“Proof of Consciousness” (P.O.C) the Host of REVIVE!!! 2/08/2017
TOPIC: BREAKING THE GENERATION GAP
Guest: Kevin Savage from the BET hit series “THE QUAD” & The lovely Hazel Dennis who will give us insight on how she is using her social work background to help her brand thrive “Fist Up Afro’s Out”
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By Elliot Booker — 3 years agoBy Furious
Harlem World – LiveSteez research shows that Black churches, in aggregate, have collected more than $420 billion in tithes and donations since 1980. With a Senate investigation into the finances of several mega churches underway, the “Prosperity Movement” has been the target of mounting criticism from inside and outside the Black Church. Specifically, the affluent ministries of The Reverend Creflo Dollar, Bishop Eddie Long and others have drawn the attention – and ire – of some clergy and laypeople alike.
Researcher Henry E. Felder’s study of Blacks’ donation habits demonstrated per capita spending of $508 per year in 2009 dollars. Another source, Tyler Media Services, estimated that Black Church revenue approached $17 billion in 2006.
One church, the Reverend Dollar’s World Changers, reported $69 million in 2006 income, according to the Atlanta Journal Constitution. Mainstream politicians and Black community leaders are demanding a better accounting of the “return on investment” offered by churches to the communities that fund them. Meanwhile, legions of faithful churchgoers defend their pastors and accuse their detractors of applying a double standard that ignores the largesse of wealthy, white televangelists, while underplaying the economic development and social service functions provided by the Black Church.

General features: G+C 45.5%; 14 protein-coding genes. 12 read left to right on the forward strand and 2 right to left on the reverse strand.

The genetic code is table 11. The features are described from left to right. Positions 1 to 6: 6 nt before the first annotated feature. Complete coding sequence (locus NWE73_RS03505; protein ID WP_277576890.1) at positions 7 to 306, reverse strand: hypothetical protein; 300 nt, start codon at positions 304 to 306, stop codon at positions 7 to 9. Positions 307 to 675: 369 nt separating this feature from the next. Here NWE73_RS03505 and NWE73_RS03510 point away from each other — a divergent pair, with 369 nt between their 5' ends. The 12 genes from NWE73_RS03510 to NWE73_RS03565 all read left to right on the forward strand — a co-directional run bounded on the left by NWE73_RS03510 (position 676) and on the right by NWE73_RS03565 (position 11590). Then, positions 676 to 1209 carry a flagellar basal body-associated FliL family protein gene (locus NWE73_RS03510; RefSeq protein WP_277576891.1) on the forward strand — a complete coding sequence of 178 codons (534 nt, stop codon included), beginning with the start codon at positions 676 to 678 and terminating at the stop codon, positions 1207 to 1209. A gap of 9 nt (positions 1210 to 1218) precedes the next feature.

“The church has gotten caught up in materialism and greed, a lifestyle. Many ministers today want to live like celebrities and they want to be treated like celebrities. In other words, instead of the church standing with the community, the church has become self-serving. It has strayed away from its mission” according to Dr.Love Henry Whelchel, professor of church history at The Interdenominational Theological Center in Atlanta.Few people – not even the ongoing Congressional investigation by Senator Chuck Grassleyaccuse the mega church pastors of outright larceny, and congregants generally approve of their pastors’ luxurious lifestyles. However, in a blatant recent example, a father-son pastor team, 76-year-old Richard Cunningham of Moreno Valley and his son, 52-year-old Philip Cunningham of Laurinburg, N.C., pleaded guilty to felony grand theft and fraud charges. The younger Cunningham also pleaded guilty to forgery. Over five years, prosecutors say, the Cunninghams stole from Calvary Baptist Yorba Linda Church and School bank accounts and used the money to buy time shares in Hawaii and Palm Springs, golf club memberships and a Cadillac. Prosecutors say the men have paid $3.1 million in restitution to the church.